Dance is a universal language. Everything the audience needs to know is written on the dancer’s body.
Watching American dancer Bobbi Jene Smith perform her solo piece, “Harrowing,” we know exactly what kind of emotional turmoil drove its creation. That said, Bobbi Jene, the film that documents the emotional turmoil that drives the piece provides incredible context. Directed by Elvira Lind, it follows Smith just as she decides to end her 9-year run with Israel’s Batsheva Dance Company and move back to the States.
Though Bobbi Jene does perform all of “Harrowing” during the film, we only ever see parts of it. On some level, that can be a little disappointing. This is one of the world’s best dancers, how wonderful it would be to see her perform an original piece for just the price of a movie ticket. However, as the film goes on, we begin to understand that perhaps Lind is being merciful. When Smith describes the first time she took a “GAGA” class under Ogaden Naharin (who invented the style), she says that she vomited because it required so much from her—both emotionally and physically. From the brief glimpses we get of her pieces, it’s easy to understand why. There’s a rawness to them, an intimacy very much like the honest, unfiltered access we get into Smith’s life during the film.
The first thing we see is Smith, dancing naked in an empty room, a few clods of dirt scattered across the floor the only other thing in frame. Somehow, it only gets more intimate from there. It is almost shocking how much access Smith and the people in her lives allow Lind and there are many moments where it feels like the camera–and therefore we–are intruding. It’s not just the moments you expect to be private either, like when Smith is video chatting with her boyfriend, Orismus, back in Israel and she asks to see his penis. It’s moments like the one early on, when Smith tells Naharin that she’ll be going back to America and the way they look at each other tells you they were once lovers before Smith herself even reveals it.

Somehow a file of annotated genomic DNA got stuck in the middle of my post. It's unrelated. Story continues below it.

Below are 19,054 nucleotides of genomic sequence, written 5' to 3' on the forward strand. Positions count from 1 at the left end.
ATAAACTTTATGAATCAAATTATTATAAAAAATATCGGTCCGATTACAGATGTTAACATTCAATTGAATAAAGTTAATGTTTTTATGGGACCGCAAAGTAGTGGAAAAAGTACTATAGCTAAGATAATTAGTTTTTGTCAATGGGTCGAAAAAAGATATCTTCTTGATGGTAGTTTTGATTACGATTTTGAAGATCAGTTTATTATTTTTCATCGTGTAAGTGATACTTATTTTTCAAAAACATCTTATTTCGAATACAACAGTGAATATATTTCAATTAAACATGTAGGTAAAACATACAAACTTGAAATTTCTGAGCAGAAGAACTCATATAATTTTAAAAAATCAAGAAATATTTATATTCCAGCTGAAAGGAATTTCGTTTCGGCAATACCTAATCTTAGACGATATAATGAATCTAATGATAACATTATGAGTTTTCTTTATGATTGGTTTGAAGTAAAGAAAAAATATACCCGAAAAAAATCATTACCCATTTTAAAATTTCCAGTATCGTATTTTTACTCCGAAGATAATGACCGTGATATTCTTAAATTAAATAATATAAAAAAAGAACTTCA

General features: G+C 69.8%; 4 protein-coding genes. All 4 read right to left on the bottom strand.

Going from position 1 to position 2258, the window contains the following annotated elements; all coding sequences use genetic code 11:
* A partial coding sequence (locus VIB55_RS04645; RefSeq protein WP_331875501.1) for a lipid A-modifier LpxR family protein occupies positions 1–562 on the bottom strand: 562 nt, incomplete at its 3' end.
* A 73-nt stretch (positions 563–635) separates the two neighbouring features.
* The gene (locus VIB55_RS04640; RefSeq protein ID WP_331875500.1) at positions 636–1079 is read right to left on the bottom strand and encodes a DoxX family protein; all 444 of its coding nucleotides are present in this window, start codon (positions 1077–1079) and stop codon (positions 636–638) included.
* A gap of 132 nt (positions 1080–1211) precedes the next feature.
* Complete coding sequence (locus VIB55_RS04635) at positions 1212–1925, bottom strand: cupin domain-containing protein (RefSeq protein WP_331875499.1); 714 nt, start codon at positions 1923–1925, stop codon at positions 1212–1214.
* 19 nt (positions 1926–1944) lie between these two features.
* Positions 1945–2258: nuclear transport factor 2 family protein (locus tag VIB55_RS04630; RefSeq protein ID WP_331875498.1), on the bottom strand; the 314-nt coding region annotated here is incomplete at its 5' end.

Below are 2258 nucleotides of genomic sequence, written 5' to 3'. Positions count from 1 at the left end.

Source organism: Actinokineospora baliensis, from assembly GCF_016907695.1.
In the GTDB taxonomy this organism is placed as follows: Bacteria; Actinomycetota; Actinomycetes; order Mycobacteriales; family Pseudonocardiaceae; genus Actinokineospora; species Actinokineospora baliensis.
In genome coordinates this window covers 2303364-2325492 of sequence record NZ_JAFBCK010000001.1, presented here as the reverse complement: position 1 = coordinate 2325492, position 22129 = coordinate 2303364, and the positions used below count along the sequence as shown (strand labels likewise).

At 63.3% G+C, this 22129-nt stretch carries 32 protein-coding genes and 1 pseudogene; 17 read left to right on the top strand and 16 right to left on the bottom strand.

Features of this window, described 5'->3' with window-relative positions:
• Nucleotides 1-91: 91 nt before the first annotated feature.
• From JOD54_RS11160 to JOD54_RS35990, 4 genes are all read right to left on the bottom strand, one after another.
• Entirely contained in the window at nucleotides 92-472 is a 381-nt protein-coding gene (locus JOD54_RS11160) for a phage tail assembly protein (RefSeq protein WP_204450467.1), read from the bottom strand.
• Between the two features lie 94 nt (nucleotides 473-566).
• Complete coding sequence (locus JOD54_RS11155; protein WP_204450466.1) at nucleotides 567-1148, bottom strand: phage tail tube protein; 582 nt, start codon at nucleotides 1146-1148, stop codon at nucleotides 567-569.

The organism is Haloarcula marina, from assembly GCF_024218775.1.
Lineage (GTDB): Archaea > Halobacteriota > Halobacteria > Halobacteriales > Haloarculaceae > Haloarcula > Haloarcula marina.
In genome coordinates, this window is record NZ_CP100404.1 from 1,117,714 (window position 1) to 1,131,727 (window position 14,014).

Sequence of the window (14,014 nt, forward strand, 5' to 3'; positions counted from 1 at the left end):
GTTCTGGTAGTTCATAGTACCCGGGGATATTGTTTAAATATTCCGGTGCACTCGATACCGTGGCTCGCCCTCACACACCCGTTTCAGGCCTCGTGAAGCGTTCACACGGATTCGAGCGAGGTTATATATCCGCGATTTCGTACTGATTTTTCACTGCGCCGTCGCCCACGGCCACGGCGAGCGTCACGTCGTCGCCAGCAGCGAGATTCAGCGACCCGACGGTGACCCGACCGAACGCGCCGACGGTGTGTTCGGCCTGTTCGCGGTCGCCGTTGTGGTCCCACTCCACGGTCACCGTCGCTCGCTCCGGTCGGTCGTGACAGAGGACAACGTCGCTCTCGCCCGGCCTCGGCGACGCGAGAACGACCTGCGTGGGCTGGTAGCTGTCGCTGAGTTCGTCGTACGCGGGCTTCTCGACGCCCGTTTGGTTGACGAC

Granted, it does make sense that Smith and the people in her life got so used to the cameras considering filming took place over two years. Perhaps all that material is also why Lind was able to make the film unfold as if it were a traditional narrative. What we see is so private, so unfiltered, that it’s almost difficult to remember that we’re watching a documentary. Some of the recurring leitmotifs–about marriage or aging or having children–are so well-structured that it seems a wonder they weren’t planned.
Oddly, the moment in the film that most reminds the viewer that what we’re seeing isn’t planned (the divine hand of God notwithstanding) is the ending. A traditional narrative would need a more definite conclusion. Bobbi Jene would have a surprise pregnancy or Orismus would suddenly turn away from the gate before boarding a plane back to Israel and propose right there. Instead, we leave Smith solid in her work, but unclear on her future personally. It’s not necessarily reassuring, but if the film and its titular dancer have shown us anything during this journey, it’s that there’s beauty in toil. There’s catharsis in struggling through difficult times and watching it can be breathtaking.